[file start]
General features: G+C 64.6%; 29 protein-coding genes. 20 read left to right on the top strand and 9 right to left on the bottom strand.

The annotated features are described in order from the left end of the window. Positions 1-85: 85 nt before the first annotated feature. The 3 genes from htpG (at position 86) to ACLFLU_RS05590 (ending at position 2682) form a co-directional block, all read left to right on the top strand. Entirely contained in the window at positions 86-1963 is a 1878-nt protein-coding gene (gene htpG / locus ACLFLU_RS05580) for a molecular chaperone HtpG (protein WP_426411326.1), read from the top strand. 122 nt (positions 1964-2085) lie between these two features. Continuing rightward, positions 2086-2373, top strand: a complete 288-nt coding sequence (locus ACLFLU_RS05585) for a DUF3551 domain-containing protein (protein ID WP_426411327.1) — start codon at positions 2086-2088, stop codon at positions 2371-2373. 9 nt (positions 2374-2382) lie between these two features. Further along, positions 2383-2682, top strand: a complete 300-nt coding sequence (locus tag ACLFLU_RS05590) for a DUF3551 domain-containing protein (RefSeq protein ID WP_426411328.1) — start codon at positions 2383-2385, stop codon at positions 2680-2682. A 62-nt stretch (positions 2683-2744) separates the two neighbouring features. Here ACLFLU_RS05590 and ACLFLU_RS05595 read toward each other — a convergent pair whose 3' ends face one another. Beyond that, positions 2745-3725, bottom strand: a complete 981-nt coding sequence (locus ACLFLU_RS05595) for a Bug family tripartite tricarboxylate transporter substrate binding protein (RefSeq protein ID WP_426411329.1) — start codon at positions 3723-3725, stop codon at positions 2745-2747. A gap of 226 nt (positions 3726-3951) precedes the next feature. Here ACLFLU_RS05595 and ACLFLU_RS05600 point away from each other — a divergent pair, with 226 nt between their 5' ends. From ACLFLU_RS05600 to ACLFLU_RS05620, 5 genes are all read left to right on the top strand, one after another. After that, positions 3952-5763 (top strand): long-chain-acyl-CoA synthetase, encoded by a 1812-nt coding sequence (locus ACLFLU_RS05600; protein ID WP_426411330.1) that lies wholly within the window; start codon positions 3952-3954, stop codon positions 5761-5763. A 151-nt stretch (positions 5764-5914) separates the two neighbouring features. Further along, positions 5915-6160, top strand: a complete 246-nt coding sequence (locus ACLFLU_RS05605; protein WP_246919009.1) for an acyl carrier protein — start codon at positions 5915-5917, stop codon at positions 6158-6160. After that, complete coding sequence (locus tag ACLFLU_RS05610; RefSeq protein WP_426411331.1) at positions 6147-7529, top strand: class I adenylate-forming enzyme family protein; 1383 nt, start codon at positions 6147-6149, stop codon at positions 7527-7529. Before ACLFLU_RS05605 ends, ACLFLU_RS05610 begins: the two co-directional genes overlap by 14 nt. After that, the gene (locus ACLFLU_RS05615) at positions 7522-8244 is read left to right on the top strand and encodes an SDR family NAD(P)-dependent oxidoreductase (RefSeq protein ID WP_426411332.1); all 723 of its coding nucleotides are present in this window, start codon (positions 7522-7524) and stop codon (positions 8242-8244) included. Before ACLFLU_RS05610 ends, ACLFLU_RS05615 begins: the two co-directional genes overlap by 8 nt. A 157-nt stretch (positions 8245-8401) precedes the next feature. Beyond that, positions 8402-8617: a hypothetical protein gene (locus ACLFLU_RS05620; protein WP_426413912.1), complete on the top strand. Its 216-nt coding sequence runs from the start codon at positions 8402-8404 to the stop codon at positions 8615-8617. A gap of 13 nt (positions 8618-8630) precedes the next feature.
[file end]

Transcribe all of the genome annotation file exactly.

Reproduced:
General features: G+C 64.6%; 29 protein-coding genes. 20 read left to right on the top strand and 9 right to left on the bottom strand.

The annotated features are described in order from the left end of the window. Positions 1-85: 85 nt before the first annotated feature. The 3 genes from htpG (at position 86) to ACLFLU_RS05590 (ending at position 2682) form a co-directional block, all read left to right on the top strand. Entirely contained in the window at positions 86-1963 is a 1878-nt protein-coding gene (gene htpG / locus ACLFLU_RS05580) for a molecular chaperone HtpG (protein WP_426411326.1), read from the top strand. 122 nt (positions 1964-2085) lie between these two features. Continuing rightward, positions 2086-2373, top strand: a complete 288-nt coding sequence (locus ACLFLU_RS05585) for a DUF3551 domain-containing protein (protein ID WP_426411327.1) — start codon at positions 2086-2088, stop codon at positions 2371-2373. 9 nt (positions 2374-2382) lie between these two features. Further along, positions 2383-2682, top strand: a complete 300-nt coding sequence (locus tag ACLFLU_RS05590) for a DUF3551 domain-containing protein (RefSeq protein ID WP_426411328.1) — start codon at positions 2383-2385, stop codon at positions 2680-2682. A 62-nt stretch (positions 2683-2744) separates the two neighbouring features. Here ACLFLU_RS05590 and ACLFLU_RS05595 read toward each other — a convergent pair whose 3' ends face one another. Beyond that, positions 2745-3725, bottom strand: a complete 981-nt coding sequence (locus ACLFLU_RS05595) for a Bug family tripartite tricarboxylate transporter substrate binding protein (RefSeq protein ID WP_426411329.1) — start codon at positions 3723-3725, stop codon at positions 2745-2747. A gap of 226 nt (positions 3726-3951) precedes the next feature. Here ACLFLU_RS05595 and ACLFLU_RS05600 point away from each other — a divergent pair, with 226 nt between their 5' ends. From ACLFLU_RS05600 to ACLFLU_RS05620, 5 genes are all read left to right on the top strand, one after another. After that, positions 3952-5763 (top strand): long-chain-acyl-CoA synthetase, encoded by a 1812-nt coding sequence (locus ACLFLU_RS05600; protein ID WP_426411330.1) that lies wholly within the window; start codon positions 3952-3954, stop codon positions 5761-5763. A 151-nt stretch (positions 5764-5914) separates the two neighbouring features. Further along, positions 5915-6160, top strand: a complete 246-nt coding sequence (locus ACLFLU_RS05605; protein WP_246919009.1) for an acyl carrier protein — start codon at positions 5915-5917, stop codon at positions 6158-6160. After that, complete coding sequence (locus tag ACLFLU_RS05610; RefSeq protein WP_426411331.1) at positions 6147-7529, top strand: class I adenylate-forming enzyme family protein; 1383 nt, start codon at positions 6147-6149, stop codon at positions 7527-7529. Before ACLFLU_RS05605 ends, ACLFLU_RS05610 begins: the two co-directional genes overlap by 14 nt. After that, the gene (locus ACLFLU_RS05615) at positions 7522-8244 is read left to right on the top strand and encodes an SDR family NAD(P)-dependent oxidoreductase (RefSeq protein ID WP_426411332.1); all 723 of its coding nucleotides are present in this window, start codon (positions 7522-7524) and stop codon (positions 8242-8244) included. Before ACLFLU_RS05610 ends, ACLFLU_RS05615 begins: the two co-directional genes overlap by 8 nt. A 157-nt stretch (positions 8245-8401) precedes the next feature. Beyond that, positions 8402-8617: a hypothetical protein gene (locus ACLFLU_RS05620; protein WP_426413912.1), complete on the top strand. Its 216-nt coding sequence runs from the start codon at positions 8402-8404 to the stop codon at positions 8615-8617. A gap of 13 nt (positions 8618-8630) precedes the next feature.